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Legal Update: Durable Powers of Attorney: The Not So Merry-Go-Round 2020 Version

Estate Planning

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As of this writing, the New York State legislature has passed a bill to revise the statutory short form power of attorney yet again.  It only awaits the governor’s signature to become law.

The last major revision to General Obligations Law Sections 5-1501 – 1514 occurred in 2009 and mandated that the prior statutory short form power of attorney (“POA”) would no longer be valid for forms signed after September 1, 2009.  Among the key changes at that time were the reversal of the way POA’s were signed under prior law:  instead of initialing what powers were NOT granted, the 2009 law provided that the principal (i.e. person granting the power of attorney to the attorney-in-fact or agent) had to initial the powers that WOULD BE granted.

Two other major changes were the requirement that the attorney-in-fact also had to sign the POA for it to be valid rather than requiring only the signature of the principal, and the creation of a Statutory Gift Rider to enable the agent to make “major gifts” on behalf of the principal.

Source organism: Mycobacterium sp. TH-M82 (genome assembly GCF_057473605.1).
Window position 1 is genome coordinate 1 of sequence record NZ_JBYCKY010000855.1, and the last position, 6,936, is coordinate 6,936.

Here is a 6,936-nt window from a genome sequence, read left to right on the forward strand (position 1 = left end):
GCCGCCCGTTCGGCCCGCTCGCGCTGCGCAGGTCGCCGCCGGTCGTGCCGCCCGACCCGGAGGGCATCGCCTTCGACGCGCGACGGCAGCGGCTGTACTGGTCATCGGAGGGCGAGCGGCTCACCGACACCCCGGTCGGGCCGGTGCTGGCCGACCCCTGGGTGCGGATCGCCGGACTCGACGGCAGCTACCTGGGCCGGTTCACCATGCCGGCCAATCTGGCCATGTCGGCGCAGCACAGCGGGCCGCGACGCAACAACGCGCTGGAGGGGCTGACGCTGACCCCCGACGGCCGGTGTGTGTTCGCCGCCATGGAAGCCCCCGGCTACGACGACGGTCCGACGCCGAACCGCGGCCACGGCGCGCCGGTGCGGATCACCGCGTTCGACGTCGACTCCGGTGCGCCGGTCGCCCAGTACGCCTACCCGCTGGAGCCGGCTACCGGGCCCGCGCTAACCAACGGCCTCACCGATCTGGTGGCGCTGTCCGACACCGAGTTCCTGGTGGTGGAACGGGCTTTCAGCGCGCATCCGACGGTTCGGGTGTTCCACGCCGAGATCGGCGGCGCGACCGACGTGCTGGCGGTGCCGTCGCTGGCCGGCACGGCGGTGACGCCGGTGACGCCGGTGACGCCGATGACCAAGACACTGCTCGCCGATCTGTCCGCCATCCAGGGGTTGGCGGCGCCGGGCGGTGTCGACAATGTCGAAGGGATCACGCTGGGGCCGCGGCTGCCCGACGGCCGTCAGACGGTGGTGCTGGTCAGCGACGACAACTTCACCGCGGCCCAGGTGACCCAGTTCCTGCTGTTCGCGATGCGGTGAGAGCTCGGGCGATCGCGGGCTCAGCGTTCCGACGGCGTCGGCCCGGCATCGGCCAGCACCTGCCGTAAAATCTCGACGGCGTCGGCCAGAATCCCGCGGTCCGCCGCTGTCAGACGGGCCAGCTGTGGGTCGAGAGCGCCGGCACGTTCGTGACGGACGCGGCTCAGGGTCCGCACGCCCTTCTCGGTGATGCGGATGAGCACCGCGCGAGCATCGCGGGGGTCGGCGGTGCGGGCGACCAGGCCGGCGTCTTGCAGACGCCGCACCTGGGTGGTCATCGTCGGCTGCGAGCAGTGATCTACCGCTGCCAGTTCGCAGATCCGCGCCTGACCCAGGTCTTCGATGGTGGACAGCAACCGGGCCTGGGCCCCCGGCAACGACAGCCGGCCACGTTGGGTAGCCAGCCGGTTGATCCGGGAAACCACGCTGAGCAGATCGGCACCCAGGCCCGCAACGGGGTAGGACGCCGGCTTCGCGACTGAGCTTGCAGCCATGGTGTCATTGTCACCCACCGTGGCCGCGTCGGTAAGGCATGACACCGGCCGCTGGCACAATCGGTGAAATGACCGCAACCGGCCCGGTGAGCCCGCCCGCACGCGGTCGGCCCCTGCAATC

Clarifications were enacted soon after in 2010 but the resulting confusion was inevitable.

Now we have a new update pending.  This time Albany has proposed deleting the gift rider, expanding the amount that can be given as a gift on behalf of the principal from $500.00 to $5,000.00 dollars, and softening the strict wording requirements of the statutory short form POA.

Among the reasons given for these changes is that the current form “is too complex and prone to improper execution” according to the bill.  Also the current forms “are full of traps for the unwary, which have significant and severe repercussions if defect(s) in the forms’ preparation or signing are not discovered until after the principal suffers incapacity.”

It remains to be seen if these changes to the statutory short form POA meet these goals or just send us round and round some more.

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